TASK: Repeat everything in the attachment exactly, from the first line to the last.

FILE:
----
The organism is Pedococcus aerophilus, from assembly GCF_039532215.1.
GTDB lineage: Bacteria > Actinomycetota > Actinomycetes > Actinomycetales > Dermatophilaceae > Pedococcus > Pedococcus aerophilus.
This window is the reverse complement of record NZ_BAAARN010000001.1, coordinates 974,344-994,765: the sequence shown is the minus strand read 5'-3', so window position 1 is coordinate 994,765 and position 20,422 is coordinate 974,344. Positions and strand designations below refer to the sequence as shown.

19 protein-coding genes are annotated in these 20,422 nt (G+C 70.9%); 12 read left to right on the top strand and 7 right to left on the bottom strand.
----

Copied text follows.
The organism is Pedococcus aerophilus, from assembly GCF_039532215.1.
GTDB lineage: Bacteria > Actinomycetota > Actinomycetes > Actinomycetales > Dermatophilaceae > Pedococcus > Pedococcus aerophilus.
This window is the reverse complement of record NZ_BAAARN010000001.1, coordinates 974,344-994,765: the sequence shown is the minus strand read 5'-3', so window position 1 is coordinate 994,765 and position 20,422 is coordinate 974,344. Positions and strand designations below refer to the sequence as shown.

19 protein-coding genes are annotated in these 20,422 nt (G+C 70.9%); 12 read left to right on the top strand and 7 right to left on the bottom strand.